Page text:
Anonymous said...

Unsustainable development.

Anonymous said...

Too many people!

Anonymous said...

I hate to be so negative but it is already too late.

The only hope would be to stop further development and that isn't going to happen.

Is it the sun or something in the water that seems to bring out the absolute stupidity and incompetence in the people around here?

Anonymous said...

How about the proposed Flagstone project on Watson Island? Called Island Gardens. It has been festering since 2002 or so. What a dog. If the developer cons someone into investing that scam could ruin Miami Beach and stop all traffic on Biscayne Blvd.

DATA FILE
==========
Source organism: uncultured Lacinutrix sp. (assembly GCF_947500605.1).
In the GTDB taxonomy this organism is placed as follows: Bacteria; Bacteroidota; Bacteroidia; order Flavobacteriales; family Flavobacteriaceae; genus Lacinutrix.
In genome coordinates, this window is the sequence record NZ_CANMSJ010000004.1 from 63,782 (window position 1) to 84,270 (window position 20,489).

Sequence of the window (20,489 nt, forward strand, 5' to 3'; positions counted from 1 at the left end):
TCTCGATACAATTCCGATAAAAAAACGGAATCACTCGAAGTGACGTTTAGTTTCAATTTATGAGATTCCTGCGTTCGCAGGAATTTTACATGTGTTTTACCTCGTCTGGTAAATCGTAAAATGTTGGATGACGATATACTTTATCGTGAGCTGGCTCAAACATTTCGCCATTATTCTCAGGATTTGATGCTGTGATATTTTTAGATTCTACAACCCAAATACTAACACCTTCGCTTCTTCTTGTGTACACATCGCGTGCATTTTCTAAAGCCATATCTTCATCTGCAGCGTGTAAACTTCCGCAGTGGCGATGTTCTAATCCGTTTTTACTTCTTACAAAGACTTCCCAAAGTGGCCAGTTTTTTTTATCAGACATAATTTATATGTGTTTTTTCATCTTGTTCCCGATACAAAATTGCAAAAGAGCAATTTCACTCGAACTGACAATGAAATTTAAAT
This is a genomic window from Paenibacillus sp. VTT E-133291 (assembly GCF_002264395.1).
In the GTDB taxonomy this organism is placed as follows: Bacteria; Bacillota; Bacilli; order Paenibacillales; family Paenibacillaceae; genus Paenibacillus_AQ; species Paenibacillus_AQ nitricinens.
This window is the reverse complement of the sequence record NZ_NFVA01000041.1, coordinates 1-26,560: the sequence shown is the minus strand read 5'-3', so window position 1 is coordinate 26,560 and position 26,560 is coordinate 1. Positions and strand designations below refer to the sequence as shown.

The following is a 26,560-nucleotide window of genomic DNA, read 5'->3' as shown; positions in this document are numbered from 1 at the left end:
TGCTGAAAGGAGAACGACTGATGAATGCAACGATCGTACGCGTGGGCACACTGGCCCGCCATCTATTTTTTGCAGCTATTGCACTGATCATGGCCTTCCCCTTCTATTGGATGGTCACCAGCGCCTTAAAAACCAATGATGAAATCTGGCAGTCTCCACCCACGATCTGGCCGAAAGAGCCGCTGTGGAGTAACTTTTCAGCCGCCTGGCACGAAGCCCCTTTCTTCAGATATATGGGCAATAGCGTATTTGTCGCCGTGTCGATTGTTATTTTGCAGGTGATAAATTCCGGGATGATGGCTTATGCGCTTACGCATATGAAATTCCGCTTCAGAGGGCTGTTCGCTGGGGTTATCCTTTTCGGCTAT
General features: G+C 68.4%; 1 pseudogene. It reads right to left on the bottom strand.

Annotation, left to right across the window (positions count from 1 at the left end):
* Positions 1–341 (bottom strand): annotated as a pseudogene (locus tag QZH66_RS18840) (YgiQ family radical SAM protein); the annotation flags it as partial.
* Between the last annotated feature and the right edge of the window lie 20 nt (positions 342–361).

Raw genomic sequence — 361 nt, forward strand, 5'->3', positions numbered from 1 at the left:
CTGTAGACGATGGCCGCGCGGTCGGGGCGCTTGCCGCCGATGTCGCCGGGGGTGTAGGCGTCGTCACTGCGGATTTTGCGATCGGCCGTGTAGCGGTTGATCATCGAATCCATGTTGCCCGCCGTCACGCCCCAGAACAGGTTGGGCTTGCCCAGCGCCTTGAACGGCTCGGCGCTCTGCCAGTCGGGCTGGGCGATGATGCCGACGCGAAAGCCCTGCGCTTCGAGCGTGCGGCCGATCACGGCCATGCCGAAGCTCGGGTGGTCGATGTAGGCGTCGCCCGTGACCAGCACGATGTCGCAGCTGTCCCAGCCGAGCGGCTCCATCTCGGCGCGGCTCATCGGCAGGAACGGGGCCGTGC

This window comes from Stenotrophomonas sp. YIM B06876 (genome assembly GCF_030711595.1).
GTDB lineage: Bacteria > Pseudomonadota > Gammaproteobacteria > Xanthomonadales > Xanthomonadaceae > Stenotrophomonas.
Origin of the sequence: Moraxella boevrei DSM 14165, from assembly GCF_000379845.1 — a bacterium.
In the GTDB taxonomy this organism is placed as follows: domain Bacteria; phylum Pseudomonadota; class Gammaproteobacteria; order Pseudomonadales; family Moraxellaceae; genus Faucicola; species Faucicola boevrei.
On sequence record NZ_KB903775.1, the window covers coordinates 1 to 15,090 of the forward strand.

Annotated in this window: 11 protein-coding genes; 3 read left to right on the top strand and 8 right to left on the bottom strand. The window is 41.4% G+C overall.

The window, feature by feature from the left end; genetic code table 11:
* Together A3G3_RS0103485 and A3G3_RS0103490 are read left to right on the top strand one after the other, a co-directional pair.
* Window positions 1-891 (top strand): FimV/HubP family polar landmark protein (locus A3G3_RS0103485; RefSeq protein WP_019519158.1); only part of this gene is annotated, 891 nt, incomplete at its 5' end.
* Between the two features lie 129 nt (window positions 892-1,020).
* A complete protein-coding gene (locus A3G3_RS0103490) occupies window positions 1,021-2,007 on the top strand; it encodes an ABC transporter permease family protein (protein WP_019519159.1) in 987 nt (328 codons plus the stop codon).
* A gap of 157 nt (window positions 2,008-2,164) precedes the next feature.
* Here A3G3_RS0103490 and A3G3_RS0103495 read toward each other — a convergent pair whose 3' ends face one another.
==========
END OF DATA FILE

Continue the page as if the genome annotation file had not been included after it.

Anonymous said...

The City of Miami Beach ("City") and Miami Beach Port, LLC ("MBP") intend to enter into a F.S. Ch. 163 development agreement (the "Development Agreement") for the
joint redevelopment of the "Property".
Both Miami Beach and Miami were involved in this developer game.

Anonymous said...